The Queen’s Death Sparks Reconsideration of Independence

Queen Elizabeth’s death rekindles discussions about a more independent future in Commonwealth nations with British colonial histories.


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HONIARA, Solomon Islands — Millicent Barty has spent years trying to decolonise her country, recording oral histories across the Solomon Islands and promoting Melanesian culture. Her goal: was to prioritise local knowledge, not just what arrived with the British Empire.


But on Friday morning, when asked about the death of Queen Elizabeth II, Ms Barty sighed and frowned. Her eyes seemed to hold a cold spring of complicated emotion as she recalled meeting the queen during her golden jubilee tour in 2002.


“It was amazing to see somebody who had so much power and was so old,” said Ms Barty, now 61. “But it also made me realise that we need to be independent.”


Across the former British Empire, tens of millions of people woke up on Friday to the news that one of the world’s most recognisable figures had died overnight at age 95. The death of Queen Elizabeth II, which Buckingham Palace announced, has left many feeling grief-stricken and reflective — especially those in the 52 countries that make up the Commonwealth, a loose association of nations that were once part of the British Empire.


Even as some members have pushed for a more independent future in recent years, the queen’s role as head of state has maintained a strong symbolic link to the colonial past. Her death, coming at a time when the world is grappling with a pandemic and rising nationalism, has given new urgency to questions about the future of the Commonwealth and its relationship with Britain.


“The death of the queen is an opportunity for us to reassess our place in the world,” said Waqar Azmi, a member of Britain’s House of Lords and a former British government minister born in Pakistan. “It provides an opportunity for us to say: What do we want from this relationship? Do we want it on equal terms? Do we want more autonomy? Where do we see ourselves in 2030, 2040, 2050?”


In some ways, the queen’s death has already upended plans for the Commonwealth. The group was scheduled to hold a summit meeting in June in Rwanda, but it was postponed because of the coronavirus pandemic. Now, leaders are scrambling to decide whether to reschedule the appointment for later this year or wait until 2022, when Prince Charles is scheduled to take over as head of state.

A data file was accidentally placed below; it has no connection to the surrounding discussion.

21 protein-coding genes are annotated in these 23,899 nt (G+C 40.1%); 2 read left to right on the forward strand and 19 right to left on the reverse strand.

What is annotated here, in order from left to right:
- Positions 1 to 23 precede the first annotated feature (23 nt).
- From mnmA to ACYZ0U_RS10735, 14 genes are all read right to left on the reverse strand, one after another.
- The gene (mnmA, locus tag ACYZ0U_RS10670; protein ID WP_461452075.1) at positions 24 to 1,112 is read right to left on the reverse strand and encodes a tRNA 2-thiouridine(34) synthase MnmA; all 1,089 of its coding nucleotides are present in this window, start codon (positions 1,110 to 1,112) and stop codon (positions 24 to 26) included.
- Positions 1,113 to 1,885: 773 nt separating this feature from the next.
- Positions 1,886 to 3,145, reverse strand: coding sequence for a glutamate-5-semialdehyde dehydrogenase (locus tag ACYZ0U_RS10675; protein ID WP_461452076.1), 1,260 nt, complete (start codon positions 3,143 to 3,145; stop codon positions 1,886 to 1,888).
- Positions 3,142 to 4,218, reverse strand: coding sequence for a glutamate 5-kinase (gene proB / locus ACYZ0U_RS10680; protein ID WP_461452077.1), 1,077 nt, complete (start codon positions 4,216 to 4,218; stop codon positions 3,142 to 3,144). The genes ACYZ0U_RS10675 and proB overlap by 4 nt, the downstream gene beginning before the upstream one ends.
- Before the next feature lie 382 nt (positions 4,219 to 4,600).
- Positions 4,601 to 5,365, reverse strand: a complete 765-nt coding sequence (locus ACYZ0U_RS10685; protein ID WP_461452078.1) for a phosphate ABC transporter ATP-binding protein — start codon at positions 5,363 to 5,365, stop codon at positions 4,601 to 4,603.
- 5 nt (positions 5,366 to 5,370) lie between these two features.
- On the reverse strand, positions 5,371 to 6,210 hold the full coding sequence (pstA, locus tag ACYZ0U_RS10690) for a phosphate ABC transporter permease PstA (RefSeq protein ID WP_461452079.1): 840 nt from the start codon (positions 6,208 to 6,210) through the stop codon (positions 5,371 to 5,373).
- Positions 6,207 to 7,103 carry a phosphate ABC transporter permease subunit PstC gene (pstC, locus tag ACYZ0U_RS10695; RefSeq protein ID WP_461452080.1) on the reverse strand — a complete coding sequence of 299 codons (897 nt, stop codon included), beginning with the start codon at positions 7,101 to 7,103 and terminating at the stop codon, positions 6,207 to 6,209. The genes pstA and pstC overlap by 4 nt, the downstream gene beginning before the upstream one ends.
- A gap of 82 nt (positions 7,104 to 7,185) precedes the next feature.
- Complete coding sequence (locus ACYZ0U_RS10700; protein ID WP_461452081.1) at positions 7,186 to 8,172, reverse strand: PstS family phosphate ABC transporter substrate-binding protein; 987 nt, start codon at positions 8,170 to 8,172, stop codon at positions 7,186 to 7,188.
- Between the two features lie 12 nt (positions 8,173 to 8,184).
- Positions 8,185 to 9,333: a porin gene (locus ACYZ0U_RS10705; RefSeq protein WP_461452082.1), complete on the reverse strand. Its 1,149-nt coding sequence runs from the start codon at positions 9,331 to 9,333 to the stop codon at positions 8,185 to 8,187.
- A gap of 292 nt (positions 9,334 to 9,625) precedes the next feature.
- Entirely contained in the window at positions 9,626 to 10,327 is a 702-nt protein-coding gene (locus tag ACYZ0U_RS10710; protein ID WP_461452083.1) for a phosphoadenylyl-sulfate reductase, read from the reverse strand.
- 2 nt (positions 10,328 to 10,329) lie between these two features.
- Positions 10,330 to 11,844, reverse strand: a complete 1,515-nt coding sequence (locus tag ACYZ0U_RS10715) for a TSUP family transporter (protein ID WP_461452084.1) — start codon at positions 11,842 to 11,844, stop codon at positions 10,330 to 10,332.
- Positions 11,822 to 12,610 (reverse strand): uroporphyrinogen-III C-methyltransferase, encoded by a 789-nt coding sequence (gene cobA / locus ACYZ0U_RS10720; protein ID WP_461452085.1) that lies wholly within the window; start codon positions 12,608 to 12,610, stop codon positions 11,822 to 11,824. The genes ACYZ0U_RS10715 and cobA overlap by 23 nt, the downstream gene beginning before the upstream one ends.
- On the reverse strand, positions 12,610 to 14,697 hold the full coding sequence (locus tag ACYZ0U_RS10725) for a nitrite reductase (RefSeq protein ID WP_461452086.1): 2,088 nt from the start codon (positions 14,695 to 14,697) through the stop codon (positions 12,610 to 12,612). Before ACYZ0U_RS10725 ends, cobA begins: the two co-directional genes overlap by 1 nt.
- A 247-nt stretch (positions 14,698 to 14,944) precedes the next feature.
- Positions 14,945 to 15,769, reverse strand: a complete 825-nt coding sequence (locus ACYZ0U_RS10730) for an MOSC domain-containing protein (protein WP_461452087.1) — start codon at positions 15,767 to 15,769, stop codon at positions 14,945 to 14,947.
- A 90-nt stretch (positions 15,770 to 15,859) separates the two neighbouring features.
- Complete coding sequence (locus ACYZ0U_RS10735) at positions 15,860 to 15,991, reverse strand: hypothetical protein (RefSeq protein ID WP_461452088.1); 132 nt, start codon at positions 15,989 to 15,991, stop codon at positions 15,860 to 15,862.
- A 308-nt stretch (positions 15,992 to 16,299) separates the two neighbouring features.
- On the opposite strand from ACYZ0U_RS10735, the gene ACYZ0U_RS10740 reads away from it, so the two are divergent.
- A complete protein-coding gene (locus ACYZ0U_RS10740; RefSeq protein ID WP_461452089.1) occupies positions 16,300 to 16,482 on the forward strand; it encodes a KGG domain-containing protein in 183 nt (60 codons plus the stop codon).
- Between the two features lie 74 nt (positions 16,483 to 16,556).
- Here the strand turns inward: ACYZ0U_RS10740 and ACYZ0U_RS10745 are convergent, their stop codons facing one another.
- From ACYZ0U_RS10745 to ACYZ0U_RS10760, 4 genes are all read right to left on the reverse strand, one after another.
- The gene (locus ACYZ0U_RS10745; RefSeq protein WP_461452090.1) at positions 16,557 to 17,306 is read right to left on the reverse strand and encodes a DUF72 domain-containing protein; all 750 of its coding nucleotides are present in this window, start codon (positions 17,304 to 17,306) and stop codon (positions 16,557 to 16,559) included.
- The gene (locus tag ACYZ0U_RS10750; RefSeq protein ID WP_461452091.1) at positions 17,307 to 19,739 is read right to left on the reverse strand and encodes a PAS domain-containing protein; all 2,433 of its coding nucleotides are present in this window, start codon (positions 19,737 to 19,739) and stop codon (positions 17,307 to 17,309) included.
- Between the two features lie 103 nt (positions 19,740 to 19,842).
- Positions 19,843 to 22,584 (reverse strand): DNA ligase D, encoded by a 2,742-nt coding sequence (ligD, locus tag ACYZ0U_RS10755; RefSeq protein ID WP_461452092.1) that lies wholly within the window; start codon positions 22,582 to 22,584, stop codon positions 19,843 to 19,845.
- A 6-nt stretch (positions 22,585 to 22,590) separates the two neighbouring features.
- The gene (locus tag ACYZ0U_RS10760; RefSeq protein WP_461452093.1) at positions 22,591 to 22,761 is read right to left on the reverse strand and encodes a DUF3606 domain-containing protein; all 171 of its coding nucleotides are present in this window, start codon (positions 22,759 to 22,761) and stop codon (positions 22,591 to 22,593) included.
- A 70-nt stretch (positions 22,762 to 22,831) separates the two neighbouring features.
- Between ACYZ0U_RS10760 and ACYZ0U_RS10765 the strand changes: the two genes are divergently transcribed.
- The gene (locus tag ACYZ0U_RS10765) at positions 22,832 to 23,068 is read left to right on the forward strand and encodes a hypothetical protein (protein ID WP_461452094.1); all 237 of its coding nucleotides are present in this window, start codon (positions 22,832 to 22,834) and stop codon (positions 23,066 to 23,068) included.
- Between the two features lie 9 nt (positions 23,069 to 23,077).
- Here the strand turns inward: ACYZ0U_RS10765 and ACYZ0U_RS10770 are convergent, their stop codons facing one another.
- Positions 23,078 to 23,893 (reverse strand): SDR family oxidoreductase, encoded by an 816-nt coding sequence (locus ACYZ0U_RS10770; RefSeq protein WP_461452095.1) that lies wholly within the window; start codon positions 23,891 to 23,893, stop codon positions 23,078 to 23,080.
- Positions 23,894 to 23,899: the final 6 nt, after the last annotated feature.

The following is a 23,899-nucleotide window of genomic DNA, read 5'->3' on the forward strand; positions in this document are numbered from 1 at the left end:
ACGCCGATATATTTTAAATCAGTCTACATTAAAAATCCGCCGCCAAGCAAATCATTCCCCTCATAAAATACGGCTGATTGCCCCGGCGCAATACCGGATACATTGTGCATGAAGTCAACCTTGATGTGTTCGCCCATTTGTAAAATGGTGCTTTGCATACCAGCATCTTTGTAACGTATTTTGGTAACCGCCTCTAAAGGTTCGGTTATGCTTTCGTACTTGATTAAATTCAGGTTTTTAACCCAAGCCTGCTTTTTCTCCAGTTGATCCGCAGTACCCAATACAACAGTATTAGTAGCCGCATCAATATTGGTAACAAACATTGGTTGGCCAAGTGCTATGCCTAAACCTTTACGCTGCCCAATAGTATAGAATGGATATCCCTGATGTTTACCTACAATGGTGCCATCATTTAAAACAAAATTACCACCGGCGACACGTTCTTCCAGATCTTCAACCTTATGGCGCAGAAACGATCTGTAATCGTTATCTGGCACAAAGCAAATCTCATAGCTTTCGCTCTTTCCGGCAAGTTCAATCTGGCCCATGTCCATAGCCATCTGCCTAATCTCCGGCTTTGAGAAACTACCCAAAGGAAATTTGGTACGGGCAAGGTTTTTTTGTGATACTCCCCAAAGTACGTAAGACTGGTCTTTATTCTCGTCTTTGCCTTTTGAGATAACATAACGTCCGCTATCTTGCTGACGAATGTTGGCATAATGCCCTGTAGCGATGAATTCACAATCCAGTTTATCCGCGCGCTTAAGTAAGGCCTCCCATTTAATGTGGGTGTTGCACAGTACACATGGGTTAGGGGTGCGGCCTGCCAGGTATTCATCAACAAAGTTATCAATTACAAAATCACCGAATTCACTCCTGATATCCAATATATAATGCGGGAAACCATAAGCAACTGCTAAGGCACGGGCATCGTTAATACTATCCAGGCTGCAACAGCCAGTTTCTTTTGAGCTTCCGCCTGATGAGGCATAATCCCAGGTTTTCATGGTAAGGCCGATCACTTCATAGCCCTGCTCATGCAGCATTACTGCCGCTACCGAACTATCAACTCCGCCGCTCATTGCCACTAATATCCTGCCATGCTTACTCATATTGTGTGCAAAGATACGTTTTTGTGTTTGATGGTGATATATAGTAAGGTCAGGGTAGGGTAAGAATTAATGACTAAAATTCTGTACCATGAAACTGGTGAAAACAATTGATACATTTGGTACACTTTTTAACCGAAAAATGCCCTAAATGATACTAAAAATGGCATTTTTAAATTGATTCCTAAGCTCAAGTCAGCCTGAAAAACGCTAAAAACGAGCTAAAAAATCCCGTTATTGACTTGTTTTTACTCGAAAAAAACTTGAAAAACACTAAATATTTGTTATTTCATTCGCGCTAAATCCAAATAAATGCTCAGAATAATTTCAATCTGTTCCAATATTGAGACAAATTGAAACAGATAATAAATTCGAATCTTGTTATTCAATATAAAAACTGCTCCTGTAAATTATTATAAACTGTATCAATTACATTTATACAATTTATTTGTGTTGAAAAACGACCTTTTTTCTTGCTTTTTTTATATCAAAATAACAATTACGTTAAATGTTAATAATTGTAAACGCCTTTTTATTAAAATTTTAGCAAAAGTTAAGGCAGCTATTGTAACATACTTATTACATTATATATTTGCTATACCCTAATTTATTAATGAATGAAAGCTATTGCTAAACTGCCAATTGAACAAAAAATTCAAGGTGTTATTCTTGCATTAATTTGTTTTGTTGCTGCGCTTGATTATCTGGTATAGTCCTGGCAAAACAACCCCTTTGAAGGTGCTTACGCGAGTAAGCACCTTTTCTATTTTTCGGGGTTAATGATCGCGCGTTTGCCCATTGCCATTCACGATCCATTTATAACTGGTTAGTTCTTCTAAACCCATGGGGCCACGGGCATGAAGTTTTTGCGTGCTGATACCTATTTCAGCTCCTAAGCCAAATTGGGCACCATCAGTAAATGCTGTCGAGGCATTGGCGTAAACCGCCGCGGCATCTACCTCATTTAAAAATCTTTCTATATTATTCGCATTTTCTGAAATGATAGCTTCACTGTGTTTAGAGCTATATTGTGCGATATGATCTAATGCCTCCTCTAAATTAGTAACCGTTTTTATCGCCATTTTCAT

There is also uncertainty about what will happen to the Commonwealth secretary-general, a position currently held by Patricia Scotland, a former attorney general of Dominica. Ms Scotland’s five-year term expired in 2020, and there had been speculation that she might be replaced by someone from a larger, more populous country. But her supporters now say the queen’s death has strengthened her position since she will be seen as a unifying figure during a transition period.


“Patricia Scotland is in a very strong position to be reappointed for another five years,” said Baroness Patricia Scotland of Asthal, a member of the House of Lords who is not related to the secretary-general. “She is somebody who commands respect across the membership.”


Still, it remains to be seen how much power the Commonwealth will have in a post-Elizabethan world. The group has long been criticised as being too weak and unwieldy to effect real change, and its members are divided on major issues like climate change and the death penalty.


Some experts say the Commonwealth could become even less relevant if Britain withdraws completely from the European Union later this year since the bloc has been a key partner in trade and development initiatives.


“There is a risk that the Commonwealth will be seen as increasingly anachronistic,” said Philip Murphy, director of the Institute of Commonwealth Studies at the University of London. “It will be harder for it to project soft power if its major partner, the U.K., is no longer part of the European Union.”

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Given these challenges, some activists and politicians are calling for a more radical transformation of the Commonwealth, with a greater focus on human rights and democracy. They say the group should be more than just a networking organisation for business leaders and government officials. It should do more to hold members accountable for their actions.


“The Commonwealth needs to be much more than simply a talking shop,” said David Malone, a former Canadian ambassador to the United Nations who is now head of the Global Centre for Pluralism in Ottawa. “It needs to evolve into something that has teeth, that can promote and defend the values it purports to uphold.”


Others say the Commonwealth should focus on its original mission of promoting peace and understanding between cultures. They say the group can play an important role in healing divisions exacerbated by Brexit and the rise of populism worldwide.


“The Commonwealth has a unique role to play in promoting dialogue and understanding between different cultures and religions,” said Baroness Scotland of Asthal. “I think that’s going to be even more important in the years ahead.”


What should the Commonwealth’s role be in a post-Elizabethan world? Let us know in the comments.


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